Speaking after the match, Mourinho – never one to miss a chance to rub salt into the wounds – admitted he left the touchline early to tell his wife the score.


Chelsea 2-3 Arsenal (October 1999)


The match which secured Nwankwo Kanu’s cult status among Arsenal fans.

Headers from Tore Andre Flo and Dan Petrescu had appeared to secure a comfortable win for Chelsea at a rain-sodden Stamford Bridge, until Kanu burst into life in the final 15 minutes.

The Nigerian striker pounced on a Marc Overmars’ shot to give the visitors a lifeline, before rifling home at the near post to restore parity in the 83rd minute. And as the encounter entered stoppage time, Blues goalkeeper Ed de Goey came rushing out of his goal, only to be beaten to the ball by Kanu, who produced a remarkable finish from the tightest of angles to complete a famous comeback from the Gunners.


Arsenal 1-2 Chelsea (April 2004)


Arguably the major blemish on Arsenal’s ‘Invincibles’, Wayne Bridge became an unlikely hero as Chelsea knocked their London rivals out of the Champions League.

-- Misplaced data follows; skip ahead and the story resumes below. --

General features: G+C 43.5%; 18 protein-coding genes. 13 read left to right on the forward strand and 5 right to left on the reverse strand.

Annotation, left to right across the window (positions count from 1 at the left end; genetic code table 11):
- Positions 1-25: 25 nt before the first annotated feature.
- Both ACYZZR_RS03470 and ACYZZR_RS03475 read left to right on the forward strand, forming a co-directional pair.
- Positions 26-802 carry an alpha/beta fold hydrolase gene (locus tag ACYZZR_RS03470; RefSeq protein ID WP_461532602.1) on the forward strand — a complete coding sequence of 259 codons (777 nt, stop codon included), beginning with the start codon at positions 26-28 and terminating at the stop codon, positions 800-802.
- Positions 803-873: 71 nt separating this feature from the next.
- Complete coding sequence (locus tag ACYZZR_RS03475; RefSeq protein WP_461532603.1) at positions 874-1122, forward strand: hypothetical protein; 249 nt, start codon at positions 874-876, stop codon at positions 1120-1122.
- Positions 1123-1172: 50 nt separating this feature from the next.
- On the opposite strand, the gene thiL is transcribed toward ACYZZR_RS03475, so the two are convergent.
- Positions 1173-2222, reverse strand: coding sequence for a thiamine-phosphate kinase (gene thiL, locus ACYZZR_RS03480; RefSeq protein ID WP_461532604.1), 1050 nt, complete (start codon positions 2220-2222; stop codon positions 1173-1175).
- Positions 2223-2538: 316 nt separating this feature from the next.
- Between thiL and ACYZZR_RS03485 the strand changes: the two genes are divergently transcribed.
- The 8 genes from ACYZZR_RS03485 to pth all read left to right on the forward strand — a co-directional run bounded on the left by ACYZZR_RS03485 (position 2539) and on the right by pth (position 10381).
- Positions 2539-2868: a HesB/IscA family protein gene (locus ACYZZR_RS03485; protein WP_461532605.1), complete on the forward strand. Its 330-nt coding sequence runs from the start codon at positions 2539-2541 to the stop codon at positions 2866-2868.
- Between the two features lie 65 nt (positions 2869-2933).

After the first leg had ended 1-1, Jose Antonio Reyes’ goal on the stroke of half-time appeared to be sending Arsenal’s greatest ever side into the semi-finals.

However, Lampard equalised on the night, and on aggregate, after Jens Lehman spilled Claude Makelele’s long-range effort, before Eidur Gudjohnson teed up Bridge and the left-back produced a classy finish to fire Chelsea into the final four, where they were ultimately beaten by Monaco.

The result was Claudio Ranieri’s finest moment in charge of Chelsea, which he has been happy to remind Arsene Wenger.


Chelsea 2-3 Arsenal (September 1997)

Nigel Winterburn

From one unlikely hero to another. While the class of Dennis Bergkamp, Gus Poyet and Gianfranco Zola shared four goals between them, it was left-back Nigel Winterburn who struck an 89th-minute winner with a thunderous effort into the top corner from all of 30 yards.